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Caithness News Bulletins May 2006

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Council Informs Education and Catering Services About E.coli O157
The Highland Council is writing to all pre-school, early years and nursery groups in Highland to remind managers and proprietors of their responsibilities regarding infection control and food hygiene and E.coli O157.

A similar letter is also being sent to all Education, Culture and Sport Service catering establishments which includes school canteens, leisure centres, swimming pools, museums and visitor centre cafes.

Bruce Robertson, The Highland Council's Director of Education, Culture and Sport said: "Clearly we are taking the recent events in Fife and Aberdeenshire very seriously and we have been in discussion with our Environmental Health Officers, with colleagues in NHS Highland and with the Director of Public Health who have provided guidance that we are issuing on E.coli O157."

In the letter, Alan Yates, Highland Council's Principal Food Safety Officer reminds managers of their responsibilities regarding infection control and food hygiene and provides basic advice on E.coli O157. He also reminds them of the National Care Standards and general Health and Safety law which place clear responsibilities on them to protect the health of children in their care.

He said: "This includes taking measures to control the spread of infection. NHS Highland produces a guidance booklet "Infection Control Guidance for the Pre-school setting", which provides all the key information on prevention and control of infection in early years establishments. Copies are available free by calling the NHS Highland Health Protection team on 01463 704886 or the document can be downloaded from the NHS Highland website at: http://www.nhshighland.scot.nhs.uk/Your%20Health/Health%20Protection/index.htm

Regarding food hygiene, Mr Yates reminds managers of the Food Safety legislation that places responsibilities on managers and proprietors to ensure all food prepared in premises is safe to eat. Detailed advice is available from local environmental health offices and from the website www.food.gov.uk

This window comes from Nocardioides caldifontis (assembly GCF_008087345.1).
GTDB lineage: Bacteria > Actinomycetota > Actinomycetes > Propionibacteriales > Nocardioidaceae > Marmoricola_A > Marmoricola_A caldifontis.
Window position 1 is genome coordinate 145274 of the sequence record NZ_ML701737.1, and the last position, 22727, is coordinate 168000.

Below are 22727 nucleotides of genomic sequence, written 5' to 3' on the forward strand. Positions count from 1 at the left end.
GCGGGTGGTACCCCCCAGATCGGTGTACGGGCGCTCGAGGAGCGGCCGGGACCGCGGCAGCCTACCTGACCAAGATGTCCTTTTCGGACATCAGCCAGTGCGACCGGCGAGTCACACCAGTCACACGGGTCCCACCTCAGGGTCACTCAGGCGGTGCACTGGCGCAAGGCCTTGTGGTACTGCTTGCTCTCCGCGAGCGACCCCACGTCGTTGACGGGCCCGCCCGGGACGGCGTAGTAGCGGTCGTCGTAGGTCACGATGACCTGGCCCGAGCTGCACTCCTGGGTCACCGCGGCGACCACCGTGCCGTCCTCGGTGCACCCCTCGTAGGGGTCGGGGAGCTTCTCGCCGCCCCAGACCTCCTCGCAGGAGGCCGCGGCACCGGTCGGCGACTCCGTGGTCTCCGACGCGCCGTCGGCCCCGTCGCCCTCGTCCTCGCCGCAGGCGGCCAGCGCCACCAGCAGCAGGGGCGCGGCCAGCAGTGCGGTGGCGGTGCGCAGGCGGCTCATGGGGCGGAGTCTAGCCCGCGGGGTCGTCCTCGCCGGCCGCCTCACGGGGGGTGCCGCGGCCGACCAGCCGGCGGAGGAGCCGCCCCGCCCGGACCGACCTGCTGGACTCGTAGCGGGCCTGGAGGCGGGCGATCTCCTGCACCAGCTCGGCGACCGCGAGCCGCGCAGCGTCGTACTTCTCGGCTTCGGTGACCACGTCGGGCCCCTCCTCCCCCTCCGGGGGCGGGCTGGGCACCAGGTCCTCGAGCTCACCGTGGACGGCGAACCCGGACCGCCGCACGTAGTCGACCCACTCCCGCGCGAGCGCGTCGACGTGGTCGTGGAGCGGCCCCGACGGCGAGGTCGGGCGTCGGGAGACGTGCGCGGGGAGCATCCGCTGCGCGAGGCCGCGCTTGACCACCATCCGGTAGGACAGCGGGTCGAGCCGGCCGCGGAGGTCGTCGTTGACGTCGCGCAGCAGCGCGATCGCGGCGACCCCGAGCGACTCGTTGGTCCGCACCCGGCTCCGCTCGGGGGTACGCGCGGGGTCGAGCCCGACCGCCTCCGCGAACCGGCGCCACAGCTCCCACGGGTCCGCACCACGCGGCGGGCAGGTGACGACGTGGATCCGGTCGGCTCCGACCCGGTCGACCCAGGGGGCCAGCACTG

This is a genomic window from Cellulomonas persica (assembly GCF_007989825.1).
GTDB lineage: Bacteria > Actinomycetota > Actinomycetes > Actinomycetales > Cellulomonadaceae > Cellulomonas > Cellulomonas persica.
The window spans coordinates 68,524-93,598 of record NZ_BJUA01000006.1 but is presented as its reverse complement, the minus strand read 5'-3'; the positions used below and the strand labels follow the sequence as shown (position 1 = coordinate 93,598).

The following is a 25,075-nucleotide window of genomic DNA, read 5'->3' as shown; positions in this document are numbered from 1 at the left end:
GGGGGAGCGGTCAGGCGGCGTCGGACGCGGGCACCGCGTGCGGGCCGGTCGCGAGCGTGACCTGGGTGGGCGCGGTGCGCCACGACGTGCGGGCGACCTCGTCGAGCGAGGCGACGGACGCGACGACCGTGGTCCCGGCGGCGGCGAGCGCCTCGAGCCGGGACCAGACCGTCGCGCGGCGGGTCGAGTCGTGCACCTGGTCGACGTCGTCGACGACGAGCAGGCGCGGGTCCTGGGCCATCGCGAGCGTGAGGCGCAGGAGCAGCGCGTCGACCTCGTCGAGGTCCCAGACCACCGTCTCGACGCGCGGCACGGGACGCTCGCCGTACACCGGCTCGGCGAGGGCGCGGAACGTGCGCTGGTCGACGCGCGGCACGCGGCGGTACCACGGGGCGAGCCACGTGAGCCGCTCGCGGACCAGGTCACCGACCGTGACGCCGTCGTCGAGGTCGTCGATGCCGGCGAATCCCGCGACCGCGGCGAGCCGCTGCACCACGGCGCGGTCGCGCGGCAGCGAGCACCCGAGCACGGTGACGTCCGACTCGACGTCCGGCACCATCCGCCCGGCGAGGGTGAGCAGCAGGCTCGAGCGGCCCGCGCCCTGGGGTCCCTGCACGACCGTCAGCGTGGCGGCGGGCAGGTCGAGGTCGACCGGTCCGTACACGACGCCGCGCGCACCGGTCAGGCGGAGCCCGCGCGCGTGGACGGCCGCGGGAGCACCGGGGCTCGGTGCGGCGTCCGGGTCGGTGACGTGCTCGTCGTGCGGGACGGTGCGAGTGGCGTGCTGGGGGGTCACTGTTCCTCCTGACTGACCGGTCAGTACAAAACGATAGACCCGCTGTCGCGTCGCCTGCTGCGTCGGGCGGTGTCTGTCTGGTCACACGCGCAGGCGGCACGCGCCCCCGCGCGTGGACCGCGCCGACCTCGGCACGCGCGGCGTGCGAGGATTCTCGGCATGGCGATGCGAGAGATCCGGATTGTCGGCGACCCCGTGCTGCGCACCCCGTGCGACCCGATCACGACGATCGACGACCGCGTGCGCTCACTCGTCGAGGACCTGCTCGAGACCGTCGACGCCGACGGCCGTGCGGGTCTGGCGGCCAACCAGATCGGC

Shedding Light On Ecoli157

What is E.coli O157?
E.coli are a type of bacteria found in the human intestine, most of which are quite harmless. However, E.coli O157 produces toxins that can cause severe disease in man.

Where does E.coli O157 come from?
E. coli O157 can be found in animals and can contaminate water supplies and certain types of food. Contact with faeces of an infected person can cause person to person spread. Billions of bacteria can be shed by an infected child during bouts of diarrhoea.

What Are the Symptoms?
Symptoms of E.coli O157 infection include bloody diarrhoea and severe stomach cramps. In its mildest form, the symptoms often clear up within about eight days. Unfortunately, a low number of cases develop kidney disease or failure (Haemolytic Uraemia Syndrome ~ HUS). Children under 10 are most susceptible to HUS.

There are four crucial areas to prevent the spread of E. coli O157 infection in your childcare facility:

1. Toilet and Hygiene Practices

  • Always wash your hands in warm soapy water:

  • Before and after preparing food

  • After changing nappies

  • After going to the toilet.

  • Children should be taught to wash their hands after using the toilet, before eating and after direct contact with animals. This should be supervised.

  • Soiled nappies and used wipes should be disposed of hygienically.

2. Avoid the Spread of Infection between Children

  • Children and staff who are suffering from sickness and/or diarrhoea should be kept away from the childcare facility until at least 48 hours after their symptoms cease.

  • If a child has vomited or has suffered a bout of diarrhoea in the childcare facility, the affected area should be cleaned and disinfected at once. The child's parents should be contacted to collect the child immediately. All children should be kept out of this area until it has been cleaned and disinfected. Those cleaning the area should wash their hands thoroughly afterwards.

 3. Food Preparation and Storage

  • Wash your hands regularly

  • Keep the storage and preparation of raw and cooked food strictly separate.

  • Avoid unnecessary handling of food ~ use spoons or tongs wherever possible.

  • Keep perishable food refrigerated.

  • Do not prepare food too far in advance.

  • When cooking or reheating food ensure it gets piping hot. Care must be taken to ensure foods cool down to be safe eating temperature before serving.

  • Clean as you go. Keep all equipment and surfaces clean.

  • Keep yourself clean and wear clean clothing.

  •  When cooking burgers or minced meat, make sure you cook thoroughly so that the juices run clear.

  • Pay particular attention to preventing cross contamination of ready-to-eat foods with bacteria on raw meat. Store these foods separately and use separate utensils. Clean equipment and surfaces thoroughly and immediately after preparing raw meat.

4. Safe Water Supply
If your childcare facility is served by a private drinking water supply you should ensure that the water is safe and that it complies with legal drinking water standards. Please contact your local environmental health office for further information.